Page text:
1. Choose a Goal – User can set monetary Goals through the Qapital app. Unfortunately, the Qapital app isn’t available in the UK yet, so I couldn’t set up a Goal through the app. However, once you download the Qapital app, users can set their own saving goal or select one of Qapital’s pre-selected goals.
  2. Create a Rule – Qapital users can create Rules to managing their saving habits. Rules are events that trigger the Qapial app to transfer money fro a user’s linked account to their Qapital account. For example, if you find yourself spending a lot of money on guilty pleasures like tech gadgets or trendy trainers, you can set up your own “Guilty Please Rule” (see Fig. 2 – 3 below).
  3. Connect to IFTTT – Users can link their Qapital account to their everyday (online) activities through IFTTT. IFTTT is a free web-based services that enables users to create “recipes”, which are simple conditional “If This Then That” statements. These statements are triggered based on changes in services such Gmail, Facebook, Instagram and Pinterest (see Fig. 4 below).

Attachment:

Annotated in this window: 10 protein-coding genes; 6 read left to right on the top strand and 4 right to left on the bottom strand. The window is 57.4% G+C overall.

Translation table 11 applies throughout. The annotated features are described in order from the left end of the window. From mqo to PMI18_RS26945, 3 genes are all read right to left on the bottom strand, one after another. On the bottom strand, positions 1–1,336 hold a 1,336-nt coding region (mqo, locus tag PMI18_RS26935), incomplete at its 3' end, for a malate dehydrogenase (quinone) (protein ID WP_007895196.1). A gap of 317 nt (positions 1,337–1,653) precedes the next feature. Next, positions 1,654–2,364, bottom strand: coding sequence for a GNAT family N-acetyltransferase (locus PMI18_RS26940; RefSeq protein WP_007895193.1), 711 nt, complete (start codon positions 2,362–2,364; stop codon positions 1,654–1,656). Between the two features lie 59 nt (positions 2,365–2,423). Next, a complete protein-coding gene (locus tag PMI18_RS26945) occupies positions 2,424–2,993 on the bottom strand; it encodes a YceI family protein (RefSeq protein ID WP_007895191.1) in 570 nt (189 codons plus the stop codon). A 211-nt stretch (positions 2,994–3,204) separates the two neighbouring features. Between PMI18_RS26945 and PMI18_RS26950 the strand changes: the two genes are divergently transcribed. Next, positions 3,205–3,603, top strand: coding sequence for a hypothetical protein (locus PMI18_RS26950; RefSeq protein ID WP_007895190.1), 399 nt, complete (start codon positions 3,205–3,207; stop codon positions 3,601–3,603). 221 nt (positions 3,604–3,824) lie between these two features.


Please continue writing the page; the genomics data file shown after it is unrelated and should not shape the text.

Main learning point: I love how Qapital encourages people to save and makes it very easy to do so! Call it gamification or jusr great user experience, Qapital has created a very compelling proposition and product in my view.

Fig. 2 – Screenshot saving Rules on Qapital’s app – Taken from: http://www.tested.com/tech/android/564019-google-play-app-roundup-qapital-dub-dash-and-evo-explores/

qapital-2

 

Fig. 3 – Rules that users can create on Qapital – Taken from: https://www.qapital.com/how-it-works

  • The guilty pleasure rule – This Rule has been design to help users curb their spending habits. If you feel that you really gotta have it, you can create a Rule to save a set amount when you give in to your guilty pleasure.
  • The spend less rule – Users can decide on a cap for how much they want to spend in one place, and they can then challenge themselves to spend less than that. When you come in under budget, the remaining amount is automatically to sent to a user’s Goal.
  • The roundup rule –  This Rile lets users round up their change every time they make a purchase with their card linked to their Qapital account. Qapital’s average user saves $44 each month with this Rule.

Fig. 4 – Connecting users’ Qapital accounts to their online actvities – Taken from: https://ifttt.com/p/qapital/shared

screen-shot-2016-10-26-at-07-49-34

Related links for further learning: 

  1. http://www.advisoryhq.com/articles/qapital-review/